DUST JACKET DESCRIPTION

Commitment is a powerful social strategy whose pervasiveness is often not recognized, perhaps because it is somewhat paradoxical. Commitments involve giving up options in order to influence others. Some, such as burning your bridges behind you or signing a contract, change incentives in ways that make fulfilling the commitment advantageous. Other commitments are enforced by more intangible factors such as reputation and emotion. Such subjective commitments are commonplace, but it is hard to understand why people believe them. This book brings together 12 distinguished researchers from economics, ethology, psychology, anthropology, philosophy, medicine and law to examine the nature of commitment in unprecedented detail. They address the question of whether our capacities for commitments have been shaped by natural selection. They find examples of commitment everywhere in human social life, and they describe how social selection may have shaped specialized mental mechanisms for making and assessing subjective commitments. These mechanisms may help to account for emotional behavior that otherwise seems irrational, and perhaps also for our capacity for genuine morality. They may also offer a bridge across the rift between biological and social approaches to human nature.

DUST JACKET QUOTES

"If the genes of the self-serving are more likely to be perpetuated in succeeding generations, how it is that so many of us forgo self-interest in order to honor our commitments, devote large parts of our lives to the quest for knowledge, defending animal rights, human rights, or remaining true to a cause past reason? We humans routinely behave better than conventional evolutionary theory predicts we should. Evolution and the Capacity for Commitment resolves this paradox and in doing so, extends sociobiological theory to more fully encompass idiosyncrasies of the human heart. This is a revelatory book that carries us beyond premature conclusion about innate selfishness that, if accepted, erode human relationships based on any other premise. Any one looking for a rigorous alternative to Darwin's 'universal acid,' should read this book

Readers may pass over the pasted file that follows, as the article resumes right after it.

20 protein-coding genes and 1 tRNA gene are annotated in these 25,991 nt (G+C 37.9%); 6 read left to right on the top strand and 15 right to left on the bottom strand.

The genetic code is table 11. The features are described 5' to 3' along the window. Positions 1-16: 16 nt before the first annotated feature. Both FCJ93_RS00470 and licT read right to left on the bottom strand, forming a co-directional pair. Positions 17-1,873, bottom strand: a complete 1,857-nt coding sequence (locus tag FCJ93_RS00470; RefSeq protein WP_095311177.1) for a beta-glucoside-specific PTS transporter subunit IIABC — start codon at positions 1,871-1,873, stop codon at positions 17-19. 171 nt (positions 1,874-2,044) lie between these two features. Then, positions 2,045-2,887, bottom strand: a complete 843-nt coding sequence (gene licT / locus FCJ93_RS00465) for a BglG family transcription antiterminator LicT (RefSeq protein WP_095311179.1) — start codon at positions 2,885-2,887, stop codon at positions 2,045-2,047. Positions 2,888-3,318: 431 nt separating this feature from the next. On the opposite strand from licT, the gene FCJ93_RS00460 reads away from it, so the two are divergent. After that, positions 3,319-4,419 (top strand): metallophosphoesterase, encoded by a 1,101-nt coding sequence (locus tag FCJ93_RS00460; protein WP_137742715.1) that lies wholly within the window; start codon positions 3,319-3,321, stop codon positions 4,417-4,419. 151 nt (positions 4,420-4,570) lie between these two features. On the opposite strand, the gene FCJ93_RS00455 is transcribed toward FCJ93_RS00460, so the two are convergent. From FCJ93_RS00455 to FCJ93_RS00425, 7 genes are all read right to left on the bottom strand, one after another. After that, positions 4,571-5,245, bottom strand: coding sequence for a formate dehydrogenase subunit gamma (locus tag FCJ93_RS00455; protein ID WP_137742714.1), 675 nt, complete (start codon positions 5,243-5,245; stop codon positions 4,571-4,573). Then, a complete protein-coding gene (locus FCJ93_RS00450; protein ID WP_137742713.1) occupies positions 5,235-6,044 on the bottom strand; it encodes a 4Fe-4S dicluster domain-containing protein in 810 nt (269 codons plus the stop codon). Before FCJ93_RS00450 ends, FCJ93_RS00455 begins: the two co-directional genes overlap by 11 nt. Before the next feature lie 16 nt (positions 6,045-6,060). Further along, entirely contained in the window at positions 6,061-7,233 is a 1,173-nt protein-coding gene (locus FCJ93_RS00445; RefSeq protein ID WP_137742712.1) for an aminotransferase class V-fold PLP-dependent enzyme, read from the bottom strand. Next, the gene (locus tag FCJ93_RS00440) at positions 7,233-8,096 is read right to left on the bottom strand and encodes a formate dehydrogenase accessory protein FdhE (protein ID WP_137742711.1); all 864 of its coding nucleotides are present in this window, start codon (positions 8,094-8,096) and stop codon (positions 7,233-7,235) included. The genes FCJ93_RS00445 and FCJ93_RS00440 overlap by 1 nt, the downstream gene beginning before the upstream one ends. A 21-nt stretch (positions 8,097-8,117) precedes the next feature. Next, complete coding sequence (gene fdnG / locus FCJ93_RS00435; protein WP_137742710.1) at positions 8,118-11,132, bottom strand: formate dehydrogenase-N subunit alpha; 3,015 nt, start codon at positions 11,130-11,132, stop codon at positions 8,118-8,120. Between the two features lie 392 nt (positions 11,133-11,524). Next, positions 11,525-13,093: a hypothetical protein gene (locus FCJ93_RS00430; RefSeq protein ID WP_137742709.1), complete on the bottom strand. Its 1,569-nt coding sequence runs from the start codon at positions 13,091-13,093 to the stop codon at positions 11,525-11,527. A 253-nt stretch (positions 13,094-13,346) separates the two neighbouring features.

---Sarah Blaffer Hrdy

 

"This is a very valuable contribution to our understanding of commitment which no serious student of the subject will wish to miss" 

---Robert Trivers

 

"Nothing is more basic to the human condition than the capacity for commitment, and nothing is more important to the capacity than its biological underpinnings and evolution. Randolph Nesse, serving as editor and connecting essayist, and the other authors of Evolution and the Capacity for Commitment are among the leaders in and around this newly emerging field of scholarship."

---Edward O. Wilson

 

"In the 1970s, the word 'selfish' as kidnapped from common language to be applied to genes. This metaphor, however, did not say much about human psychology. Exploring the emotional make up of our species while firmly staying within an evolutionary framework, the volume spells out better than any before what is wrong with a narrow focus on human selfishness"

---Frans deWaal

Link to Amazon.com book information

Link to Russell Sage Foundation Publications website, with order form and text of Chapter 1.